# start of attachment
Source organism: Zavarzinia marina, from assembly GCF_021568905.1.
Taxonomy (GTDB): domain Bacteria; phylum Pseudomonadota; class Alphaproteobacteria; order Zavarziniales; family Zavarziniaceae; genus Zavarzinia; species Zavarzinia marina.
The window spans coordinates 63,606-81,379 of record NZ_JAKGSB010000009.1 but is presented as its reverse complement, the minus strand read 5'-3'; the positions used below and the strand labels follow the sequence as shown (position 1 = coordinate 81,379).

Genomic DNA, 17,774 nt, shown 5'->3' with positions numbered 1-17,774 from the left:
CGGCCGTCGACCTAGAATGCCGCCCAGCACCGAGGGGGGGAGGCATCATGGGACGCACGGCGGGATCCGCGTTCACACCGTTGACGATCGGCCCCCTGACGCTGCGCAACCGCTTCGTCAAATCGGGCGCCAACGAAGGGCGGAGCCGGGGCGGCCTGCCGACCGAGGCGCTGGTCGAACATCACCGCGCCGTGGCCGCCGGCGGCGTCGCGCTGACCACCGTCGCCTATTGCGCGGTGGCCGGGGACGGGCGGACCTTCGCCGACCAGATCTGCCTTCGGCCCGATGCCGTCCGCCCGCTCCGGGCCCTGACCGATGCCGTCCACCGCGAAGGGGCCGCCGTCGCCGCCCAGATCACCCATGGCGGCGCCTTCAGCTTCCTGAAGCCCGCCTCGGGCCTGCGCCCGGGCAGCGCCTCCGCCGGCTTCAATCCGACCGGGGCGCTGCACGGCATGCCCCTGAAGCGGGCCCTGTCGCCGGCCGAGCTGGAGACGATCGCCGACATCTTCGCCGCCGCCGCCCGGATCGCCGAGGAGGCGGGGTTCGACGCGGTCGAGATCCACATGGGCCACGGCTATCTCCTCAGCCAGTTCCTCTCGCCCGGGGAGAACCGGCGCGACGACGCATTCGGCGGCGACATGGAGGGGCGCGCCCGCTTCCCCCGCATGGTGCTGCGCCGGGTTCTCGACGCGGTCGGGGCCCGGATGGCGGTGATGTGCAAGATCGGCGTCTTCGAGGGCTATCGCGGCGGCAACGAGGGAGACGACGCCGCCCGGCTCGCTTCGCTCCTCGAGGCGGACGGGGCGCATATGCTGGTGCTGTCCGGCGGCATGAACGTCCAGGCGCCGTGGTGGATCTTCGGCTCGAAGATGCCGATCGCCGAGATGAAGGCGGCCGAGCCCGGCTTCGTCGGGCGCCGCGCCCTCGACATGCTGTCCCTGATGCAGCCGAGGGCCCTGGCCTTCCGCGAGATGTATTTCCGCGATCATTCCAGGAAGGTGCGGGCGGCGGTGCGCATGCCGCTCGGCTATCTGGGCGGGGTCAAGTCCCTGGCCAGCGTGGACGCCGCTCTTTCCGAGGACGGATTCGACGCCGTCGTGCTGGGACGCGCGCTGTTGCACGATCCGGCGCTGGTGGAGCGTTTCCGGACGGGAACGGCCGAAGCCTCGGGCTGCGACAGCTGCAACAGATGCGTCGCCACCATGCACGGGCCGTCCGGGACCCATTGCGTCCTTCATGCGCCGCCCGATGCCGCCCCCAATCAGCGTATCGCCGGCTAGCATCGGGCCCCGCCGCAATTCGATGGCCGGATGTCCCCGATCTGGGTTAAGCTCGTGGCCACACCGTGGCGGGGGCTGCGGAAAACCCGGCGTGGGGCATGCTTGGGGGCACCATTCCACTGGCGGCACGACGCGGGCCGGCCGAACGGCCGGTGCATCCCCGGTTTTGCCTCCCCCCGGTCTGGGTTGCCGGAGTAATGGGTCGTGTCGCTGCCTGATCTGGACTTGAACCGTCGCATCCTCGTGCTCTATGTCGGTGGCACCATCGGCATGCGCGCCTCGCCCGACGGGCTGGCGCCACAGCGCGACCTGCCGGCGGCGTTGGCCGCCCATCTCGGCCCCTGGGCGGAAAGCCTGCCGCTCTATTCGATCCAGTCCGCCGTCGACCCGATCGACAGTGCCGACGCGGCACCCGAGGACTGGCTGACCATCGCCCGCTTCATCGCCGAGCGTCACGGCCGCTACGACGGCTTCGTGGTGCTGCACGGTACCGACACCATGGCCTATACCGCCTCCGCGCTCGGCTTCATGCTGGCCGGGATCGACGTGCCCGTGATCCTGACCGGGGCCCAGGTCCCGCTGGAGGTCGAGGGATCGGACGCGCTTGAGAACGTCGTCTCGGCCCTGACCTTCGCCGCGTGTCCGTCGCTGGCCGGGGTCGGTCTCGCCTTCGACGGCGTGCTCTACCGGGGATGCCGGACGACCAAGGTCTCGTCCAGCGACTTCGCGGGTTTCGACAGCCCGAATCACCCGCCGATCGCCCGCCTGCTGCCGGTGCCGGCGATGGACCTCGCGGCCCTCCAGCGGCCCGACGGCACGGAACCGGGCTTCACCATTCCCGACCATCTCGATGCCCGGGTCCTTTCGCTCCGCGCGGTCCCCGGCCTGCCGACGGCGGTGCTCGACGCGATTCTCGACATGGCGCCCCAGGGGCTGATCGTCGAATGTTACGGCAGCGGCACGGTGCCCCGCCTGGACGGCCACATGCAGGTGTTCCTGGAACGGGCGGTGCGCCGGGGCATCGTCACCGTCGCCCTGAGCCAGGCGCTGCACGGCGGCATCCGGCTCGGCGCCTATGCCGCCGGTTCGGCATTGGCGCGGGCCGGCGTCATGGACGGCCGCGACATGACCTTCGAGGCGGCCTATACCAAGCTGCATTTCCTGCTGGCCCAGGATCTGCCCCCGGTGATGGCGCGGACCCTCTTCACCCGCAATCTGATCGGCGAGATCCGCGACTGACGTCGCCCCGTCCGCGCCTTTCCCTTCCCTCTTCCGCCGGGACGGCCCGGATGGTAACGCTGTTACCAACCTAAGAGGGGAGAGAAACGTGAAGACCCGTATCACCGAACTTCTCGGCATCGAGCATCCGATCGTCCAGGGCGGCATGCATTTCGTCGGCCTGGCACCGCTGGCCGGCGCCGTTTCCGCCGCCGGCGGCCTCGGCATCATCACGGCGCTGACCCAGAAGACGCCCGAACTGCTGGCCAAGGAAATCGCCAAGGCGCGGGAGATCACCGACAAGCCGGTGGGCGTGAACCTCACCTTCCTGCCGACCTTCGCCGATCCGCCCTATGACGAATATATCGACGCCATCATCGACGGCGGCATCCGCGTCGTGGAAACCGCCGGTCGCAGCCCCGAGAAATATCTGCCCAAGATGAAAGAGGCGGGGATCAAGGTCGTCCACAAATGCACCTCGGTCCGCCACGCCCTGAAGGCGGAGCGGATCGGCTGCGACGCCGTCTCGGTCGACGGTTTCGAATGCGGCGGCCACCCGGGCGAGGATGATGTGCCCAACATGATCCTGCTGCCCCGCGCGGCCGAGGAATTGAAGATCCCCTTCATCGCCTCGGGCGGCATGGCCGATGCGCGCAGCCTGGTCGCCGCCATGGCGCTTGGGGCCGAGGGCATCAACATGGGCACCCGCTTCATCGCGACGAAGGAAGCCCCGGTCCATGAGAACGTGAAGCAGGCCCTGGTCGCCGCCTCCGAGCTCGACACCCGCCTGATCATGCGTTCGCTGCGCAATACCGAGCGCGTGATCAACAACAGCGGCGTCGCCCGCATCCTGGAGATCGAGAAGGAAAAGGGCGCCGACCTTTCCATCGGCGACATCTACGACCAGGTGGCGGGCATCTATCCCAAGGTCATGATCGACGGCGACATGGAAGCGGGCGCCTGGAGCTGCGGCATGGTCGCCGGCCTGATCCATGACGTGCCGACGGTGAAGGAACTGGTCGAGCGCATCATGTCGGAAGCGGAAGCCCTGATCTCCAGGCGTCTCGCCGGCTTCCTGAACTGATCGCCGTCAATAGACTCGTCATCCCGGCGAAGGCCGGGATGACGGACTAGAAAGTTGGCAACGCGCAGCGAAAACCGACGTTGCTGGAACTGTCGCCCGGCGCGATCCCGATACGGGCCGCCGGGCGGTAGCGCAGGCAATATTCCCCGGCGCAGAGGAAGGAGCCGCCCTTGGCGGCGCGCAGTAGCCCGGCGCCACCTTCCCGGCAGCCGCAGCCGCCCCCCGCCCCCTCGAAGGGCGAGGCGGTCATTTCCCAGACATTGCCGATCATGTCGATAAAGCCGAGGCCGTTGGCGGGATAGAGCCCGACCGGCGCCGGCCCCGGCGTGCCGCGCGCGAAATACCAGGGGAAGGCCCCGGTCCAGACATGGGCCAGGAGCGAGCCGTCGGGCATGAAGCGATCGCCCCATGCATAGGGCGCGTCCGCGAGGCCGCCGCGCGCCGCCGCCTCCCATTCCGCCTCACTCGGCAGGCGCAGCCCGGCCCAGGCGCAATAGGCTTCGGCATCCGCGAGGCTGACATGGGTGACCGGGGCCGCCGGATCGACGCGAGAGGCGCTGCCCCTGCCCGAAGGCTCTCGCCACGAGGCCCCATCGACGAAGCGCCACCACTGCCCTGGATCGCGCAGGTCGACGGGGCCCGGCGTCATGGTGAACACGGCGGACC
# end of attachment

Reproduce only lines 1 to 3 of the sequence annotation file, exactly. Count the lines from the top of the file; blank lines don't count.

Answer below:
Source organism: Zavarzinia marina, from assembly GCF_021568905.1.
Taxonomy (GTDB): domain Bacteria; phylum Pseudomonadota; class Alphaproteobacteria; order Zavarziniales; family Zavarziniaceae; genus Zavarzinia; species Zavarzinia marina.
The window spans coordinates 63,606-81,379 of record NZ_JAKGSB010000009.1 but is presented as its reverse complement, the minus strand read 5'-3'; the positions used below and the strand labels follow the sequence as shown (position 1 = coordinate 81,379).